Towns and contemporary architects. The two don't really mix. The latter is always looking for space, ideas and inspiration, whilst the former is something of an obstacle, being inconveniently covered with buildings.
In the nineties, architects began a movement to rejuvenate empty buildings. These areas are located mostly in town centres. Sounds good, but they are often contaminated by chemical waste and scrap metal, not to mention the fact that their conversion usually proves costly and complex. The US Environmental Protection Agency estimates that 600, 000 hectares of industrial land in Europe are vacant. In the meantime, many projects of this genre have proved successful in various European towns and cities. We look at four 'concrete' examples.
Szimpla Kert, Budapest
The 'Szimpla Kert', in the seventh district of Budapest, ranks among one of the capital's best clubs. The interior of the former steelworks has been imaginatively revamped. In doing so, the licensee has attached importance to its original status, thereby retaining the factory's atmosphere. One of the brick walls of the factory has been conserved and a silver cinema screen has been sliced together from industrial materials.
Szimpla Kert was established three years ago by four young Hungarians. They rented a vacant building in the centre of town from a private investor, with the intention of following their vision of turning it into a club. Today, it's home to both a bar and a cinema. Concerts are staged there some weeks, whilst in others there are flea-markets. In the summer, you can sit outside in the 'Kert', the Hungarian word for 'garden'.
Szimpla Kert, VII. ker. Kazinczy u. 14.
Every day 12am-2pm
Carl Mine, Essen
The 'Carl Mine' lies in the old quarter of Essen. This well-known cultural factory, which stretches across and beyond the Ruhr area, hosts regular concerts, parties, exhibitions and workshops.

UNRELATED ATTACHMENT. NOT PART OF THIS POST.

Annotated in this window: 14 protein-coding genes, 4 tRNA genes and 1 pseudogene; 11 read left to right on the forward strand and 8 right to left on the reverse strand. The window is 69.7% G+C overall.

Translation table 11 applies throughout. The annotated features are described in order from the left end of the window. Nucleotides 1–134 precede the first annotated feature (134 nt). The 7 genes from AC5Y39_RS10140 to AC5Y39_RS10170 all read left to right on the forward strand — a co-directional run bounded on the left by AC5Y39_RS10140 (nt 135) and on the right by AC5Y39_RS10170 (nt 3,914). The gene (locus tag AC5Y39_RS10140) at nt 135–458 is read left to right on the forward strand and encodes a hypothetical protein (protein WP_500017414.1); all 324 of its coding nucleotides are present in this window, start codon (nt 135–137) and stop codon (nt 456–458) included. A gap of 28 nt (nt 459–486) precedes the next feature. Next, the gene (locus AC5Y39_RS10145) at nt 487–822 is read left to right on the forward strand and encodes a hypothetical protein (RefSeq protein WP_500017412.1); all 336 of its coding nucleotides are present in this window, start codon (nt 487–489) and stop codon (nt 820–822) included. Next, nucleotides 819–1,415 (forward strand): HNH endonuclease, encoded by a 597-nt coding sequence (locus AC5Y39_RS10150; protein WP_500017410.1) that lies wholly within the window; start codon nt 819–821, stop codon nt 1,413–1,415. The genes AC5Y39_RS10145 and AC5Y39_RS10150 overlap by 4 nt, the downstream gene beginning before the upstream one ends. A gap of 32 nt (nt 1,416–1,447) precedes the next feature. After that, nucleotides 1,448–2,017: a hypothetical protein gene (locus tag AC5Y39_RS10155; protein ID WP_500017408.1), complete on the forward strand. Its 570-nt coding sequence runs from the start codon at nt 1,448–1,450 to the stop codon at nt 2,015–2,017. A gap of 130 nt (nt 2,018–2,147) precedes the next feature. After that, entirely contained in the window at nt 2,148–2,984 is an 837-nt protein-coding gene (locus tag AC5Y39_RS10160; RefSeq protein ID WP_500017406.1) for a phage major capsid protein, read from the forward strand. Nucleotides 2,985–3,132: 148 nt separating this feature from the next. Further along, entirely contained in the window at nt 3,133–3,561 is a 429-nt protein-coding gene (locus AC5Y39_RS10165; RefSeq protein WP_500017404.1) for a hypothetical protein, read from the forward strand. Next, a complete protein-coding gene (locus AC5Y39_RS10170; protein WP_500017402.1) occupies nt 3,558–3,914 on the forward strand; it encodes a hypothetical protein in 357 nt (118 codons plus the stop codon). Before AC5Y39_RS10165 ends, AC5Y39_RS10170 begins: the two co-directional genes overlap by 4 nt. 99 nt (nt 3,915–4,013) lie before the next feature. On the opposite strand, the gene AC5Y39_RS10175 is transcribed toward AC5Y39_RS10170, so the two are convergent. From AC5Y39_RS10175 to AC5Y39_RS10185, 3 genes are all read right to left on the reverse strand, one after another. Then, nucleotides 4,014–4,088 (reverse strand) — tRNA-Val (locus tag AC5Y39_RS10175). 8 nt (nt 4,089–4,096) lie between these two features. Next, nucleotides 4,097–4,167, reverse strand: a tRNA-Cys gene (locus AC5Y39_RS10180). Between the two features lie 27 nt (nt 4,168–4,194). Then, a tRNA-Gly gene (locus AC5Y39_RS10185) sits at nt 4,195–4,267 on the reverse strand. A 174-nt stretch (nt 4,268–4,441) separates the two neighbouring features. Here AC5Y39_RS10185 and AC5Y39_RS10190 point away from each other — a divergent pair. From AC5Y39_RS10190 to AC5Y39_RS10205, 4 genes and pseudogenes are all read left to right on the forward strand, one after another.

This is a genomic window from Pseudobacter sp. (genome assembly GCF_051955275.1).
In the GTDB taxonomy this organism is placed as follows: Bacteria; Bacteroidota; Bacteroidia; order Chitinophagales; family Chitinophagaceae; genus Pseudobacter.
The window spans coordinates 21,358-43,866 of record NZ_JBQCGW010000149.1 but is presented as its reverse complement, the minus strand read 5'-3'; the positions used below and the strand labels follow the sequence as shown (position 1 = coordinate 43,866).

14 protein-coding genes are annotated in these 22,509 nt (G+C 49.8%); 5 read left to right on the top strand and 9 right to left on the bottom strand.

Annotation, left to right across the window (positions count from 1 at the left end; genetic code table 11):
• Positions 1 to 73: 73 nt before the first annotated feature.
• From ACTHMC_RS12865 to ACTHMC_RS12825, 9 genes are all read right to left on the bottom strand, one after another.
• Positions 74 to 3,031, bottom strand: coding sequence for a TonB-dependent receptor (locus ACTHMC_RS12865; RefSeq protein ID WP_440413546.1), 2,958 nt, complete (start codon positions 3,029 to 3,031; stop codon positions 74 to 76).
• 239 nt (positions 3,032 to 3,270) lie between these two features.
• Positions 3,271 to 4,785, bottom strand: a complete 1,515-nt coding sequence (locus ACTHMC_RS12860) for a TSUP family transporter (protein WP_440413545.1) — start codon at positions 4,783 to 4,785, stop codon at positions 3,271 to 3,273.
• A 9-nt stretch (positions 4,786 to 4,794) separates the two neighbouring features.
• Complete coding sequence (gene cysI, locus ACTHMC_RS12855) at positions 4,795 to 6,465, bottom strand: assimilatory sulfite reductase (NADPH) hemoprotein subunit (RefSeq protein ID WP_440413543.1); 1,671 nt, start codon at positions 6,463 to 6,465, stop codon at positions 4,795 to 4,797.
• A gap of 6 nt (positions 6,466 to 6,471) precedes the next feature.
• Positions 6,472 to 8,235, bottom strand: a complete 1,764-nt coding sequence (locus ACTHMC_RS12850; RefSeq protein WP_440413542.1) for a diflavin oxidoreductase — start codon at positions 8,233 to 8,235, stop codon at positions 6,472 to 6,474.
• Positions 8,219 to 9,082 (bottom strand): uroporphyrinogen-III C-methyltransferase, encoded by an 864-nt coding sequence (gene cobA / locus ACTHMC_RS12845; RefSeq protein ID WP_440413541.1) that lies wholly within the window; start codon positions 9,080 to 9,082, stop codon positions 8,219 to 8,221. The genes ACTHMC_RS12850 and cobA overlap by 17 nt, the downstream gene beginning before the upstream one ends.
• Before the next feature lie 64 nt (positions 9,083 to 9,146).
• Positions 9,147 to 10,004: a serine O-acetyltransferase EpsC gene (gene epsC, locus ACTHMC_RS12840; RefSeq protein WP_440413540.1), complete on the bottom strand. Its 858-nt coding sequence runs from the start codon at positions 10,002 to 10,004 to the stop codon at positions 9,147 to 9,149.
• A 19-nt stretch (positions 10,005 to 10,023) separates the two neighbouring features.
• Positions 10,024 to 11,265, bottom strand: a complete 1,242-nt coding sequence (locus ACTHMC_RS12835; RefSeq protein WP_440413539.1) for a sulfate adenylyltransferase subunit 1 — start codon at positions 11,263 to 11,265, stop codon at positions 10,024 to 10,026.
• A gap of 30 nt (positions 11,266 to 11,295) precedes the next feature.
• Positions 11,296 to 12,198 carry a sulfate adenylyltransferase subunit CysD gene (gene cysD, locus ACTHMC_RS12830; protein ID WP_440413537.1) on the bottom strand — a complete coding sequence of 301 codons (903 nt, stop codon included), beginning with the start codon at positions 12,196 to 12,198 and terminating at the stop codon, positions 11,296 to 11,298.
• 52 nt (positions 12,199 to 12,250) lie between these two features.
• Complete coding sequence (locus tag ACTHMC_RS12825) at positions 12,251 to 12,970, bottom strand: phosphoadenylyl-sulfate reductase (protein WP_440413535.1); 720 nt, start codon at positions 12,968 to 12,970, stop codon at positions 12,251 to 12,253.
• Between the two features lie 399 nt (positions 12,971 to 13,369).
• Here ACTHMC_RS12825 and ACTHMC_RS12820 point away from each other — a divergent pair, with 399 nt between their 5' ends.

The buildings date back to the 19th century when the area thrived as a mining town. But the old quarter was not spared the decline of the mining industry in the Ruhr region, and so 1973 saw the closure of the last mines.
The Carl Mine was also affected by this factor. It ought to have been demolished like the other mines in the quarterm immediately after its closure. But local inhabitants refused to accept this. In 1977, they founded the 'Carl Mine Initiative Centre', and persuaded the town of Essen to conserve the buildings. Today the mine enjoys protected as a listed building.
Zeche Carl, Wilhelm-Nieswandt-Allee 100, 45326 Essen. ÖPNV: Essen, U17, U11, Haltestelle "Altenessen Mitte"
On the site of the former Athens gas plant, from the greek 'Gazi', you can find the 'Technopolis' centre of culture. Technopolis houses an industrial museum as well as clubs, bars and restaurants shared over an area of 30,000 squared metres. The centre was opened in 1999, when numerous buildings of the former gas plant were preserved. They bestow the charm of a true cultural factory upon Technopolis.
As with the Carl Mines in Essen, this complex of buildings was also established during the industrial revolution in the middle of the 19th century. In 1983, the gas plant was closed and considered obsolete. Furthermore, the town wanted to curb increasing levels of pollution, as the site of the plant lies in the centre of Athens near to the Acropolis.
London: Tate Modern
The 'Tate Modern Gallery' ranks among the most popular museums in Europe. The permanent exhibition displays a whole range of artists - from the classic modernism of Pablo Picasso and Marc Chagall, to the contemporary works of Martin Creed and Jeff Koons.
In the earlier generations of the power plant, every year from October to April an artist was allowed to present his work in the immense tubular hall. Today huge tubular slides placed there are making news, installed by the artist Carsten Hoeller. Even now, up until April 9, visitors to the Tate Modern have the opportunity to slide down these tubes.
The museum lies within 'Bankside', a former power plant on the south bank of the Thames. Bankside was erected between 1947 and 1963, and then closed in 1981. The most ostentatious characteristic, which lies right in the middle of the building, is the narrow 99 metre high tower, whose height was restricted in order not to overshadow St Paul's Cathedral, which lay across the river directly opposite it. In 1995, the Swiss-based architects Herzog and de Meuron began the remodelling, which was finally completed in January 2000.
Fotos: Szimpla Kert. Rasi57/ Wikimedia Commons (Zeche Carl), Matt Adam (Gazi), Michael Reeve/ Wikimedia Commons (Tate Modern)